Salamander is the common name applied to approximately 500 amphibian vertebrates with slender bodies, short legs, and long tails (order Caudata or Urodela). The moist skin of the amphibians limits them to habitats either near water or under some protection on moist ground, usually in a forest. more...
Some species are aquatic throughout life, some take to the water intermittently, and some are entirely terrestrial as adults. Salamanders superficially resemble lizards, but are easily distinguished by their lack of scales. They are capable of regenerating lost limbs.
Species of salamanders are numerous and found in most moist or aqueous habitats in the northern hemisphere. Most are small but some reach up to 5 feet in length. They live in brooks and ponds and other moist locations. North America has the hellbender and the mudpuppy which can reach the length of a foot or more. In Japan and China the giant salamander is found, which reaches 5 feet (1.5m) and weighs up to 30 kilograms .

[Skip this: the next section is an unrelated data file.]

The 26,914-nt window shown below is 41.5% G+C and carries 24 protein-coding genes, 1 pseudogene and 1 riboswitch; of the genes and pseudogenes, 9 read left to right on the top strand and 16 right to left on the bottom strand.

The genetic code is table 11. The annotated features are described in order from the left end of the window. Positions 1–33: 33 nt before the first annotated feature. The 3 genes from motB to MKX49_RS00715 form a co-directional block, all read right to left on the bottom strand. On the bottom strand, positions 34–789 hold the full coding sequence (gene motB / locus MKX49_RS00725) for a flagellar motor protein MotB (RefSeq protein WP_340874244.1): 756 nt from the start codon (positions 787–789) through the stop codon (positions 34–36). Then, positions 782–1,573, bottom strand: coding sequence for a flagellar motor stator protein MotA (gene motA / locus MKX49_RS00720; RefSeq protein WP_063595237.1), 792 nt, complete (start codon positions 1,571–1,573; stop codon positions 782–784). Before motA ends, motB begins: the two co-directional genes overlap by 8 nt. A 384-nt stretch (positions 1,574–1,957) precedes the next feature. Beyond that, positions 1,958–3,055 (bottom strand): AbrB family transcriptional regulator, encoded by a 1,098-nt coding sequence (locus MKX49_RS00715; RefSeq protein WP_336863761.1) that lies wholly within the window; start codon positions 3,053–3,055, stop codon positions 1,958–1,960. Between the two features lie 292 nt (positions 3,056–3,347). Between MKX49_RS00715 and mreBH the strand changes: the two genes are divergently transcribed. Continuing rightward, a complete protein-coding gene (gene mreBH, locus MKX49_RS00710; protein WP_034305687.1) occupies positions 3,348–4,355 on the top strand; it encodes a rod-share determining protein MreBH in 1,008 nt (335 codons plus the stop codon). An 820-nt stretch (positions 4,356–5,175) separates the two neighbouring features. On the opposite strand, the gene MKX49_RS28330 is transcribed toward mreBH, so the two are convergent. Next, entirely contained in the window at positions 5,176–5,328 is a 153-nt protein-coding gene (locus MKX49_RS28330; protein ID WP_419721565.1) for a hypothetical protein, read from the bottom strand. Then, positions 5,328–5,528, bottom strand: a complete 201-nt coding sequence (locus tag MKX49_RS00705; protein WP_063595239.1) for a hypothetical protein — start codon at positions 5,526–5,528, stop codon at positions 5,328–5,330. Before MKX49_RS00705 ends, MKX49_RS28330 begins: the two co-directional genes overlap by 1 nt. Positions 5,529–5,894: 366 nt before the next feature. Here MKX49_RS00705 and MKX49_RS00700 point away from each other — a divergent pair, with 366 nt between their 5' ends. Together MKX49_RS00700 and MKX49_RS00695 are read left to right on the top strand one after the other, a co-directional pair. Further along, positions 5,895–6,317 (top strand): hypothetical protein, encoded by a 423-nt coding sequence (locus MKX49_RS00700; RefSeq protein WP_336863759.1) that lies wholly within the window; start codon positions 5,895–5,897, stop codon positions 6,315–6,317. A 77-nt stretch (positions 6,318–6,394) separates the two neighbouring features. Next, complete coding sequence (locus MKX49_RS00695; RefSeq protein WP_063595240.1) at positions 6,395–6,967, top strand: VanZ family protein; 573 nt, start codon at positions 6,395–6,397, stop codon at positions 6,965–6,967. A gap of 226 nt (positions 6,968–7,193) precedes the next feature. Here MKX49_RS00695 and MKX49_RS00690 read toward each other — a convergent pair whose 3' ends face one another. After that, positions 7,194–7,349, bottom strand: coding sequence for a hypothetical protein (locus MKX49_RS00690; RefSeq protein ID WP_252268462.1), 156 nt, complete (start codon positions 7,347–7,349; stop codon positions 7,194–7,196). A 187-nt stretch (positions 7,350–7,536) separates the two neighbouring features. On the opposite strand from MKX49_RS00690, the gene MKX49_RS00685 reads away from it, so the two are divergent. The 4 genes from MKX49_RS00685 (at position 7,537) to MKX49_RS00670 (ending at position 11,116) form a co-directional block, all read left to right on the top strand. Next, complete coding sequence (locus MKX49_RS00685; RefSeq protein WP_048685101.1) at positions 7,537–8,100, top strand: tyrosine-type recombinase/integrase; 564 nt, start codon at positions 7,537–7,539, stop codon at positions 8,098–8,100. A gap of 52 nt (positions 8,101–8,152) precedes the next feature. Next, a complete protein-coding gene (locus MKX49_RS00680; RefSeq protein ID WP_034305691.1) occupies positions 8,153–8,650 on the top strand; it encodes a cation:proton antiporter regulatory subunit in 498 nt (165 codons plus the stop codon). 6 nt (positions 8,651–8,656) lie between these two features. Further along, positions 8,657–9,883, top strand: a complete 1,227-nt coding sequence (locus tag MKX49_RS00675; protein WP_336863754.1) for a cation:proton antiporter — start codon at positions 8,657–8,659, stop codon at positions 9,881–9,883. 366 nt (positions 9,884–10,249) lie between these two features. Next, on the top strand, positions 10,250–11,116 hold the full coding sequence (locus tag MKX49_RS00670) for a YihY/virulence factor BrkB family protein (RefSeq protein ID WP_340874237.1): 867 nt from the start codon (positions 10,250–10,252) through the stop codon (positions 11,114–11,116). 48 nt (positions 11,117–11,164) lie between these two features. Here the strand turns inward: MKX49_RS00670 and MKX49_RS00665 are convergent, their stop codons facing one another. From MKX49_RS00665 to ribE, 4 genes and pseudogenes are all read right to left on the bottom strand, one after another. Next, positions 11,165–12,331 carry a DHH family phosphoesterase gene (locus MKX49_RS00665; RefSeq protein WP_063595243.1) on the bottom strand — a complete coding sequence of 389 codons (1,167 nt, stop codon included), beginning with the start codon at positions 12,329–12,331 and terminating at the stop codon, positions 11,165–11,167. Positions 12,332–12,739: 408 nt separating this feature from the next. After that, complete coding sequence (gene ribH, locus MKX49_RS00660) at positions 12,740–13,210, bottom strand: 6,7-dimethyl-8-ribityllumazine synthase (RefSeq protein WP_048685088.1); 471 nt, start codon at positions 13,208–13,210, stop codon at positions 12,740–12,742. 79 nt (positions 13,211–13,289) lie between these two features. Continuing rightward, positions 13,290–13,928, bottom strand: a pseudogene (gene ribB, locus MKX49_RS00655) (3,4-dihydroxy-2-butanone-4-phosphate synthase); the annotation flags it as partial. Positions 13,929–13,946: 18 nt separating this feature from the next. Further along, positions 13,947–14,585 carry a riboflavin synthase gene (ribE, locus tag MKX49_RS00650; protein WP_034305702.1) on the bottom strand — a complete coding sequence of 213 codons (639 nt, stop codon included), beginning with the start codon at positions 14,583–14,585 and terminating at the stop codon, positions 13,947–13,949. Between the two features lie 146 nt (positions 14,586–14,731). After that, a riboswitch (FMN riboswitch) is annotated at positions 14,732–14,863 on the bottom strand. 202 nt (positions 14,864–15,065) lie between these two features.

Salamanders are generally restricted to the northern hemisphere, with the exception of a few species in the northernmost part of South America.
The mythical salamander resembles the real salamander somewhat in appearance, but makes its home in fires, the hotter the better. (Similarly, the salamander in heraldry is shown in flames, but is otherwise depicted as a generic lizard.) Early travelers to China were shown garments which, or so they were told, had been woven of wool from the salamander: the cloth was completely unharmed by fire. The garments had actually been woven from asbestos. Later Paracelsus suggested that the salamander was the elemental of fire.
These myths originate in Europe from the fire salamander, Salamandra salamandra, which hibernates in and under rotting logs. When logs were brought indoors and put on the fire, the animals mysteriously appeared from the flames.
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